Increase your organizational smarts

The key to career advancement is the ability to quickly size up new work situations and adapt to them, according to David Brown, author of "Organization Smarts: Portable Skills for Professionals Who Want to Get Ahead."

In his career, which has spanned the corporate, political and academic worlds, Brown has analyzed the crucial skills needed for those who want to get ahead. His AMACOM book (AMACOM is the book publishing division of American Management Association) outlines how to develop these skills on your own. Here are some of his tips for reaching the next rung of the career ladder:

* Live up to your reputation. Find out what others value about you and why you were hired or promoted. This makes it easier to fulfill others' expectations.

* Talk to your predecessor. Identify what that person learned on the job and ask for advice about how you can fill his or her shoes.

* Bear hug your detractors. Keep someone with whom you have differences close so you can learn ways in which to improve your working relationship.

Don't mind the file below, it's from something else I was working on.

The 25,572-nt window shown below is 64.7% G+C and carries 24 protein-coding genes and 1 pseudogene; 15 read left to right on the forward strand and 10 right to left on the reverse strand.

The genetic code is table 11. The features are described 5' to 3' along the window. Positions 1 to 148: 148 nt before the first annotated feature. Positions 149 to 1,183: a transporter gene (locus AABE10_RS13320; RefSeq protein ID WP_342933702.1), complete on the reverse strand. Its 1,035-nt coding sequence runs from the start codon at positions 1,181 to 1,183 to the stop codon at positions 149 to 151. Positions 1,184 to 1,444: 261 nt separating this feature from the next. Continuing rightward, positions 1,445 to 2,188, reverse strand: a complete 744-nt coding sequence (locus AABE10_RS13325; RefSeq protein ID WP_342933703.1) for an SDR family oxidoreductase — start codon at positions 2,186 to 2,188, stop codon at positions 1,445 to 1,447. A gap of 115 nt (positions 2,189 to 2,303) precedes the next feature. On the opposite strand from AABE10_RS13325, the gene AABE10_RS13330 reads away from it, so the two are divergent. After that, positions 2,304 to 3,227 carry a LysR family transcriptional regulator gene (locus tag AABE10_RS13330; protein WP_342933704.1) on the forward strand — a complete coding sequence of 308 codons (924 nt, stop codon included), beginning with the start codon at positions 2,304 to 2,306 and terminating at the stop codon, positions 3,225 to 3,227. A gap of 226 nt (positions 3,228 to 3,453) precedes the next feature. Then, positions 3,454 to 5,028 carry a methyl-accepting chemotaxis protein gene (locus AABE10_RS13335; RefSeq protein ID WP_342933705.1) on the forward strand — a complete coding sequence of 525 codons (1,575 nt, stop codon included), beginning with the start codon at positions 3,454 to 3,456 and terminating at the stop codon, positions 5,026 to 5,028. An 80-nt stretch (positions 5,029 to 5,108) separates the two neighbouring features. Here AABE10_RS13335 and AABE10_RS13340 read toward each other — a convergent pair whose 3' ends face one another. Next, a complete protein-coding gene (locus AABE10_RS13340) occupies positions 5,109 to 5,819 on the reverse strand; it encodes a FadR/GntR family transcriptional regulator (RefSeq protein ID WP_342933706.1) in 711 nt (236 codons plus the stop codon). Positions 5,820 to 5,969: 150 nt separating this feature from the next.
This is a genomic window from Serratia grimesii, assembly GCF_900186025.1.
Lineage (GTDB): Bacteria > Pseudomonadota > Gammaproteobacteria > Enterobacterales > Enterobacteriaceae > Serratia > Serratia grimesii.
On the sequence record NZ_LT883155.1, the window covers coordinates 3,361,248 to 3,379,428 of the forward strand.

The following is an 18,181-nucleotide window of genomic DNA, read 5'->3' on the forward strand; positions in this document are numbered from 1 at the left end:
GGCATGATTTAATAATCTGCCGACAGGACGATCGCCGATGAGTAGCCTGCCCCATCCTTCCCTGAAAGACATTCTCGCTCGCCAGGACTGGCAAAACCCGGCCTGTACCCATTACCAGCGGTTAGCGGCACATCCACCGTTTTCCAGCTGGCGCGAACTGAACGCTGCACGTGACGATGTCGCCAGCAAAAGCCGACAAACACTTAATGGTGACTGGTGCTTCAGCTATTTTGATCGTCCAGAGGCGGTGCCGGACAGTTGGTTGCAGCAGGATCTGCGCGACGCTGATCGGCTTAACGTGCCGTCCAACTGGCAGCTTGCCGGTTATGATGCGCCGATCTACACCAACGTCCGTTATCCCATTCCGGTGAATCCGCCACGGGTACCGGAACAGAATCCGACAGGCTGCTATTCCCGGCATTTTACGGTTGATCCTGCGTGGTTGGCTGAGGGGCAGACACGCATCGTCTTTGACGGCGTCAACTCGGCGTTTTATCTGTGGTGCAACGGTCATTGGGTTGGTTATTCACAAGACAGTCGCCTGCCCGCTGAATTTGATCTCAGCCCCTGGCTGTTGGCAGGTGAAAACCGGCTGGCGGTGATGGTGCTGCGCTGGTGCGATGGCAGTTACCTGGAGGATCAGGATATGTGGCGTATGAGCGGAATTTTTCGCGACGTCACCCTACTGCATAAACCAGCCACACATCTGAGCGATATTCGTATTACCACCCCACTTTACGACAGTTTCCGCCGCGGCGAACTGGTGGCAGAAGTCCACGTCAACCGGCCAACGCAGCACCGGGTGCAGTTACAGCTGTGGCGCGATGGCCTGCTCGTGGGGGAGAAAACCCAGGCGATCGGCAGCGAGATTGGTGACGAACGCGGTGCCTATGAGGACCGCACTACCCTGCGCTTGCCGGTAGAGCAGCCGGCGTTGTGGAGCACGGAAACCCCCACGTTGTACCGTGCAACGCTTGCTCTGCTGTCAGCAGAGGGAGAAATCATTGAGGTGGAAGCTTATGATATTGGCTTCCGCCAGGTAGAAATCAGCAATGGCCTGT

* Find the "custodians." Look for the unofficial leaders who have the inside scoop on the organization and how it works.

* Get to know the gatekeepers. Establish a good rapport with those who can give you access to those who wield the power and resources.

* Walk your talk. Be sure your actions are consistent with your words so others will take you seriously.

* Help your boss. When you present a problem or bad news, be ready to suggest a solution.

* Organize your agenda. Establish a meeting agenda by starting with something everyone can agree on. That way cooperation develops and isn't filtered from the outset.

* Use precipitating events to change the status quo. Take advantage of events such as a merger or new CEO to forward your agenda.

* Build an invisible coalition. Seek out those who stand to gain from the changes you want to introduce and explain to them why they'll each benefit.

* Exit with care. As you prepare to make a career move, remember that your exit counts as much as your entrance.

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